The fatal crash of a “Tiger”helicopter of the Bundeswehr in the summer of 2017 in Mali to largely be due to a technician error from the manufacturer, Airbus have been triggered. This should have set the main rotor in the wrong. This is to MIRROR information from an investigation report of the German Federal armed forces.

According to the 95-page report from the 7. December, the news agencies Reuters and dpa report, was the incorrect adjustment of the rotor blades is ultimately responsible for ensuring that the helicopter, with two pilots downed at about 135 knots (250 kilometers per hour) at an altitude of about 550 meters, completely unexpectedly to the front, and with nearly 180 knots (333 kilometers per hour) to the ground detent.

The Crew was able to the fall flight is no longer correct

The accident occurred on a flight to a use for the UN. According to the report, the “incorrect leveling” of the rotor head was the main cause for the crash. In consequence, there was a “MIS-setting of the main rotor control system,” that “in the final result of the dumping and destruction of the helicopter”.

Simplifies the incorrect setting had said on the day of the disaster, an extreme flight situation, the Autopilot steered the plane down and then shut off. The Crew was not able to correct the nosedive.

Literally, it says in the report, the main rotor control of the helicopter was already in may 2016, “by the staff of the manufacturer” and, specifically, of three Airbus engineers, the so-called Rigging of the “wrong” set. This is a “direct-acting factor” for the subsequent crash.

According to the research of the German armed forces, the Airbus had not completed-technician of your “specified training” and not “possessed the necessary qualifications for the implementation or acceptance of the adjustment rotor-control work on the main”.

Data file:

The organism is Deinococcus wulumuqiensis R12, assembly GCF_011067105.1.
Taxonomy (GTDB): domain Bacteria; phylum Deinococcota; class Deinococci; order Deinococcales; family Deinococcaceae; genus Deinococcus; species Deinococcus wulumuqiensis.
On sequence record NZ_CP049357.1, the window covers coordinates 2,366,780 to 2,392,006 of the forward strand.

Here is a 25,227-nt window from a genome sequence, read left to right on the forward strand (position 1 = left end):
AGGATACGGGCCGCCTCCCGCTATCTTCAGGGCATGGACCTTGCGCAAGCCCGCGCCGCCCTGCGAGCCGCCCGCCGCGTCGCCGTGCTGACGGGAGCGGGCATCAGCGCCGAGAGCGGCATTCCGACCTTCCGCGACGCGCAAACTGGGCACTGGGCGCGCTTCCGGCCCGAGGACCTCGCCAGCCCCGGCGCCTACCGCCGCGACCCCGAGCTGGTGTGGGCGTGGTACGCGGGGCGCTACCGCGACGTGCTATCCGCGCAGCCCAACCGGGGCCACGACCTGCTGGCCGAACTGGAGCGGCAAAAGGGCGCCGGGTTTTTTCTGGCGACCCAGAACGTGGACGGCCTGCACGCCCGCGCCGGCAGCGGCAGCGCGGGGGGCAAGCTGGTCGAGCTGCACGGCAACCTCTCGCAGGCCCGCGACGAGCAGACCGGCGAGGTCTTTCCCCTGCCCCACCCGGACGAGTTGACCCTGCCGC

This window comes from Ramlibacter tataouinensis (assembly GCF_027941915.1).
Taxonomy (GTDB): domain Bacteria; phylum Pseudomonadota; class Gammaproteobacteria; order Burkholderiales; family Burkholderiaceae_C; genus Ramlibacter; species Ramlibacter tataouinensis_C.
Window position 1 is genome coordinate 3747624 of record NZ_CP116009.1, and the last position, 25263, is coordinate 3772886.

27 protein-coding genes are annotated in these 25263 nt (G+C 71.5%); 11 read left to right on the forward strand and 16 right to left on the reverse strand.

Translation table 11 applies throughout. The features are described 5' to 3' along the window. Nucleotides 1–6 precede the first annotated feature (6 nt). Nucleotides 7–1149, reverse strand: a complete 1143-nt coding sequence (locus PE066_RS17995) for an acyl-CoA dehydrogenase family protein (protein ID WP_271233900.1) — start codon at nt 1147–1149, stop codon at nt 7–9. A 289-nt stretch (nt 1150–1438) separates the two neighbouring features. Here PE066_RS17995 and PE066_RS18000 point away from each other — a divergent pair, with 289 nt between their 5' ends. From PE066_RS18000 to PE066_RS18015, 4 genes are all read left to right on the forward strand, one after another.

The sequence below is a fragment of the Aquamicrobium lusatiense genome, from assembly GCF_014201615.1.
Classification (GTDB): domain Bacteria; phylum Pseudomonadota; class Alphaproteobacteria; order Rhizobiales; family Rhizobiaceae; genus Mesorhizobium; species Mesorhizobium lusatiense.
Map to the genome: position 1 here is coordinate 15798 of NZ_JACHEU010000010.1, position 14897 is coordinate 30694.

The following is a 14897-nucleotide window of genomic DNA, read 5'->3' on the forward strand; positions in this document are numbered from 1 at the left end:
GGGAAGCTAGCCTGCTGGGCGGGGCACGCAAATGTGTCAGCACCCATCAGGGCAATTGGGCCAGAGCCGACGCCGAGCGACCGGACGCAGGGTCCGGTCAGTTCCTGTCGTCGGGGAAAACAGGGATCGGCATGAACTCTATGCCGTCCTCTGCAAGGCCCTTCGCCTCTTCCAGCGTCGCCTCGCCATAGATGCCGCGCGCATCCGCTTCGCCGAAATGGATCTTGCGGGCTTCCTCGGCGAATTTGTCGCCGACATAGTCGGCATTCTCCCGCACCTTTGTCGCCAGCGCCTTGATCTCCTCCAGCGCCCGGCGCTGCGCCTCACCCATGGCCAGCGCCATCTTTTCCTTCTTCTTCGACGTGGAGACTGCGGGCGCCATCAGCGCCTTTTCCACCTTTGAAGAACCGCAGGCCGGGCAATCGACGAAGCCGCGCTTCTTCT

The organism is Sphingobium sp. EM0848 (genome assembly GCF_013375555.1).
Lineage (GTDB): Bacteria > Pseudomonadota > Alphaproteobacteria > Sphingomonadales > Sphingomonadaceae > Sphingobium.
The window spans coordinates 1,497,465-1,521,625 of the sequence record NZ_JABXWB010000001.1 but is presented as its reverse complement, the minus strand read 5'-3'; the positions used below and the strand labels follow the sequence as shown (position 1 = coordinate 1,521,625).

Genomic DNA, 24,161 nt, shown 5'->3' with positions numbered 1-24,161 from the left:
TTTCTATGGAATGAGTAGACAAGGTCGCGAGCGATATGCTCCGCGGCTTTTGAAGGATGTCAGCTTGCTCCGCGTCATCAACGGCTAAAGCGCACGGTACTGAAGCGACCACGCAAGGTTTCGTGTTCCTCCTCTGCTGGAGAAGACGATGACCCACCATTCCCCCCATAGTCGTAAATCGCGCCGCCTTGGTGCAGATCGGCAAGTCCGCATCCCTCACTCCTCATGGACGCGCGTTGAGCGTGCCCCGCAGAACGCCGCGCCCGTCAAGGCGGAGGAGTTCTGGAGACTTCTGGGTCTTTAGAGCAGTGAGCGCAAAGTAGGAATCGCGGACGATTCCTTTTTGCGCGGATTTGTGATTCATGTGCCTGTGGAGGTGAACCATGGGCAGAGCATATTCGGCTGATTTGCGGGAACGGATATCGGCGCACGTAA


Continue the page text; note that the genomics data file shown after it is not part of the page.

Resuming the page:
This Work but, according to the Report, “would need to be carried out under the guidance of experienced staff”.

The Crew had no Chance

The Crew, two very experienced pilots of the German armed forces, had, according to the report in the Crash-no Chance. According to the study, they had levers during Autopilot flight, the hands of the Tax. After the completely unexpected tipping but the G-forces were so strong, they can stabilize the helicopter would not have. That you couldn’t do this, evaluate the report as a “not-acting factor”.

On the day in July 2017, two “Tiger had been requested” by the UN for a Mission, because near the village, around 150 kilometres Tabankort, North of Gao battles took place. The crash occurred, however, after about 70 kilometers of flight at 12: 20 PM, local time, long before the flight of two helicopters had reached the target area.

The German army was restricted after the accident, the use of the autopilot for all the “Tiger” is already massive and restrictions for the height and the pace to adopt. Airbus was, in turn, a warning message, according to this, the pilots must also maintain the automated flight both hands on the wheel, to be able to respond at any time.

Bundeswehr gives error

Despite the clear apportioning of blame in the direction of the Airbus, the Bundeswehr acknowledges in the study report their own errors. So technicians need to inspect the helicopter after delivery by the industry were not sufficient for the demanding task trained.

Apparently, the German army had not been checked by the engineer the papers of the later crashed helicopter correctly, knew but the technical method, which was used by Airbus for the rotor setting. In addition, a first message via a flight anomalies had not been taken to the accident helicopter seriously enough. The Bundeswehr experts still come to the judgment that this defect was not directly responsible for the crash.

For the families of the two pilots ends with the report a distressing period of uncertainty. Before the deputies Peter Clement, who currently holds the Post of General aviation safety was informed about the complicated results of his investigations.

If Airbus accepts the clear blame, is unclear. The manufacturer of the “Tiger”, also for other European armies in the field, had been cooperating in the investigation, but was not involved in the evaluation of the results.

Sam Yoon has many years of experiences in journalism. He has covered such areas as information technology, science, sports and politics. Yoon can be reached at 82-2-6956-6698.